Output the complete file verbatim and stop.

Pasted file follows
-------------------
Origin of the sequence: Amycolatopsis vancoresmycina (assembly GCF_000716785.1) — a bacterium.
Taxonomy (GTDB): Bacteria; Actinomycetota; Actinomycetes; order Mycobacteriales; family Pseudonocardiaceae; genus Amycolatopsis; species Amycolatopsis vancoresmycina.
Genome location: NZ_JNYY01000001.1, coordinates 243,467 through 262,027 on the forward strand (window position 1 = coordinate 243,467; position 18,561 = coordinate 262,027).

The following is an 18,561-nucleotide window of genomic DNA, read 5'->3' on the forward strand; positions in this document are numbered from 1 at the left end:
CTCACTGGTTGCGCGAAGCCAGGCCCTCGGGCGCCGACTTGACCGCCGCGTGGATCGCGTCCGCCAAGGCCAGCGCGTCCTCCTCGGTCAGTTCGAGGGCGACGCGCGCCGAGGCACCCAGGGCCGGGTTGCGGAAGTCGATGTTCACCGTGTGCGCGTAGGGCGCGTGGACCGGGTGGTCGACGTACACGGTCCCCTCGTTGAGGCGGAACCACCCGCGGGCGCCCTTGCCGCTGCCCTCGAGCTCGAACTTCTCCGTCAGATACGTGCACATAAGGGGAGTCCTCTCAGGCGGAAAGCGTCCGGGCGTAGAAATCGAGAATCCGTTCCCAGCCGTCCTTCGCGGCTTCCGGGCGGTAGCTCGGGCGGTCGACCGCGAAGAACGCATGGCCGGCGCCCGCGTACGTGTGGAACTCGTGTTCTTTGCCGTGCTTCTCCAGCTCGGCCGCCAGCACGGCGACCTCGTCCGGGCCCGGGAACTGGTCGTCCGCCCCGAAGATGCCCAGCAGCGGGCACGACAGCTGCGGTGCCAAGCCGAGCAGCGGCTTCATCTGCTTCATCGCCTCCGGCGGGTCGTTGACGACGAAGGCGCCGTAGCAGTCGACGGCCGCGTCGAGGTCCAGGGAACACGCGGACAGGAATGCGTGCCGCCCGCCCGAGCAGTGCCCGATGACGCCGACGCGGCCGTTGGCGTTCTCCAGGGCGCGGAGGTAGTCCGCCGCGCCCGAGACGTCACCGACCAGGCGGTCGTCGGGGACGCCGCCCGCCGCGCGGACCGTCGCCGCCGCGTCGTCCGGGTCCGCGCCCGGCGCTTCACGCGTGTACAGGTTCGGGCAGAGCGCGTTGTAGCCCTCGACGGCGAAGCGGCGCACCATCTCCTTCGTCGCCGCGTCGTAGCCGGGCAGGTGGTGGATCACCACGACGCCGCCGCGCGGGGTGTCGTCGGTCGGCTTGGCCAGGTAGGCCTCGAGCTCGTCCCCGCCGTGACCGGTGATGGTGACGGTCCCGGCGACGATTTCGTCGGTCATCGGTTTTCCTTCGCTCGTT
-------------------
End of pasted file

Origin of the sequence: Amycolatopsis vancoresmycina (assembly GCF_000716785.1) — a bacterium.
Taxonomy (GTDB): Bacteria; Actinomycetota; Actinomycetes; order Mycobacteriales; family Pseudonocardiaceae; genus Amycolatopsis; species Amycolatopsis vancoresmycina.
Genome location: NZ_JNYY01000001.1, coordinates 243,467 through 262,027 on the forward strand (window position 1 = coordinate 243,467; position 18,561 = coordinate 262,027).

The following is an 18,561-nucleotide window of genomic DNA, read 5'->3' on the forward strand; positions in this document are numbered from 1 at the left end:
CTCACTGGTTGCGCGAAGCCAGGCCCTCGGGCGCCGACTTGACCGCCGCGTGGATCGCGTCCGCCAAGGCCAGCGCGTCCTCCTCGGTCAGTTCGAGGGCGACGCGCGCCGAGGCACCCAGGGCCGGGTTGCGGAAGTCGATGTTCACCGTGTGCGCGTAGGGCGCGTGGACCGGGTGGTCGACGTACACGGTCCCCTCGTTGAGGCGGAACCACCCGCGGGCGCCCTTGCCGCTGCCCTCGAGCTCGAACTTCTCCGTCAGATACGTGCACATAAGGGGAGTCCTCTCAGGCGGAAAGCGTCCGGGCGTAGAAATCGAGAATCCGTTCCCAGCCGTCCTTCGCGGCTTCCGGGCGGTAGCTCGGGCGGTCGACCGCGAAGAACGCATGGCCGGCGCCCGCGTACGTGTGGAACTCGTGTTCTTTGCCGTGCTTCTCCAGCTCGGCCGCCAGCACGGCGACCTCGTCCGGGCCCGGGAACTGGTCGTCCGCCCCGAAGATGCCCAGCAGCGGGCACGACAGCTGCGGTGCCAAGCCGAGCAGCGGCTTCATCTGCTTCATCGCCTCCGGCGGGTCGTTGACGACGAAGGCGCCGTAGCAGTCGACGGCCGCGTCGAGGTCCAGGGAACACGCGGACAGGAATGCGTGCCGCCCGCCCGAGCAGTGCCCGATGACGCCGACGCGGCCGTTGGCGTTCTCCAGGGCGCGGAGGTAGTCCGCCGCGCCCGAGACGTCACCGACCAGGCGGTCGTCGGGGACGCCGCCCGCCGCGCGGACCGTCGCCGCCGCGTCGTCCGGGTCCGCGCCCGGCGCTTCACGCGTGTACAGGTTCGGGCAGAGCGCGTTGTAGCCCTCGACGGCGAAGCGGCGCACCATCTCCTTCGTCGCCGCGTCGTAGCCGGGCAGGTGGTGGATCACCACGACGCCGCCGCGCGGGGTGTCGTCGGTCGGCTTGGCCAGGTAGGCCTCGAGCTCGTCCCCGCCGTGACCGGTGATGGTGACGGTCCCGGCGACGATTTCGTCGGTCATCGGTTTTCCTTCGCTCGTT